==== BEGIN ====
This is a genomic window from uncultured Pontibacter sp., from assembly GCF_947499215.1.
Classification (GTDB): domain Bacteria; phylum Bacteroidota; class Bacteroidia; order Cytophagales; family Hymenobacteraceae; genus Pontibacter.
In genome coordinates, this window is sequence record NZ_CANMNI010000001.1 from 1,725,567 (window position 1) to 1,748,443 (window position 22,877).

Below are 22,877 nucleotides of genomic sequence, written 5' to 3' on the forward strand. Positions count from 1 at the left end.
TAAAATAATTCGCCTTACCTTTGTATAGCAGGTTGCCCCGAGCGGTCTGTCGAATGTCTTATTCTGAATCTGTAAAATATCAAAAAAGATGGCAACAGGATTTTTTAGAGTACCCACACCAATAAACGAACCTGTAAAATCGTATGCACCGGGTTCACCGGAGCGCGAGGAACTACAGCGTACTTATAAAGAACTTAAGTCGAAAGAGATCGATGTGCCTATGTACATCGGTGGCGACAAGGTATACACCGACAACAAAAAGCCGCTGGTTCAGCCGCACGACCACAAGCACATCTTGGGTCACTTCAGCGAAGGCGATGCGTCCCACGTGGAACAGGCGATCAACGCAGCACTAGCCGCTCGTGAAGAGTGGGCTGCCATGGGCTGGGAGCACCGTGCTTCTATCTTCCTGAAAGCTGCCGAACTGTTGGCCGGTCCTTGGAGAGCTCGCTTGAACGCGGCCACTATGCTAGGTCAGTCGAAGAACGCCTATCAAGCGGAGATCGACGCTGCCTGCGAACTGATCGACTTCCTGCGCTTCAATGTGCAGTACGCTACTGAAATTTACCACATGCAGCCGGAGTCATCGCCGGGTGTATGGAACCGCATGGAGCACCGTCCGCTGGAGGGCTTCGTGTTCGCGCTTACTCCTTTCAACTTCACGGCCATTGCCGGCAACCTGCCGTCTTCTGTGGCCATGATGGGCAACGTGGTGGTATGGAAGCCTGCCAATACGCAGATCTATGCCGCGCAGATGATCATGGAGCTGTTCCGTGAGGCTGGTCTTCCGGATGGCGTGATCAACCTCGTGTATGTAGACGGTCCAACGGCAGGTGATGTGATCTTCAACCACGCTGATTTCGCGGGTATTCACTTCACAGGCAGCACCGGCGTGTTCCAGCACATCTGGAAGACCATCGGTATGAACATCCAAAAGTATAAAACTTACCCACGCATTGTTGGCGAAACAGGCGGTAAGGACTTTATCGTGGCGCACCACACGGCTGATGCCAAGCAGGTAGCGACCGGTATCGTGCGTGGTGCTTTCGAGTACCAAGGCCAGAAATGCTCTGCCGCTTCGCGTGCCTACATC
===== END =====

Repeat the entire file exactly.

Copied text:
This is a genomic window from uncultured Pontibacter sp., from assembly GCF_947499215.1.
Classification (GTDB): domain Bacteria; phylum Bacteroidota; class Bacteroidia; order Cytophagales; family Hymenobacteraceae; genus Pontibacter.
In genome coordinates, this window is sequence record NZ_CANMNI010000001.1 from 1,725,567 (window position 1) to 1,748,443 (window position 22,877).

Below are 22,877 nucleotides of genomic sequence, written 5' to 3' on the forward strand. Positions count from 1 at the left end.
TAAAATAATTCGCCTTACCTTTGTATAGCAGGTTGCCCCGAGCGGTCTGTCGAATGTCTTATTCTGAATCTGTAAAATATCAAAAAAGATGGCAACAGGATTTTTTAGAGTACCCACACCAATAAACGAACCTGTAAAATCGTATGCACCGGGTTCACCGGAGCGCGAGGAACTACAGCGTACTTATAAAGAACTTAAGTCGAAAGAGATCGATGTGCCTATGTACATCGGTGGCGACAAGGTATACACCGACAACAAAAAGCCGCTGGTTCAGCCGCACGACCACAAGCACATCTTGGGTCACTTCAGCGAAGGCGATGCGTCCCACGTGGAACAGGCGATCAACGCAGCACTAGCCGCTCGTGAAGAGTGGGCTGCCATGGGCTGGGAGCACCGTGCTTCTATCTTCCTGAAAGCTGCCGAACTGTTGGCCGGTCCTTGGAGAGCTCGCTTGAACGCGGCCACTATGCTAGGTCAGTCGAAGAACGCCTATCAAGCGGAGATCGACGCTGCCTGCGAACTGATCGACTTCCTGCGCTTCAATGTGCAGTACGCTACTGAAATTTACCACATGCAGCCGGAGTCATCGCCGGGTGTATGGAACCGCATGGAGCACCGTCCGCTGGAGGGCTTCGTGTTCGCGCTTACTCCTTTCAACTTCACGGCCATTGCCGGCAACCTGCCGTCTTCTGTGGCCATGATGGGCAACGTGGTGGTATGGAAGCCTGCCAATACGCAGATCTATGCCGCGCAGATGATCATGGAGCTGTTCCGTGAGGCTGGTCTTCCGGATGGCGTGATCAACCTCGTGTATGTAGACGGTCCAACGGCAGGTGATGTGATCTTCAACCACGCTGATTTCGCGGGTATTCACTTCACAGGCAGCACCGGCGTGTTCCAGCACATCTGGAAGACCATCGGTATGAACATCCAAAAGTATAAAACTTACCCACGCATTGTTGGCGAAACAGGCGGTAAGGACTTTATCGTGGCGCACCACACGGCTGATGCCAAGCAGGTAGCGACCGGTATCGTGCGTGGTGCTTTCGAGTACCAAGGCCAGAAATGCTCTGCCGCTTCGCGTGCCTACATC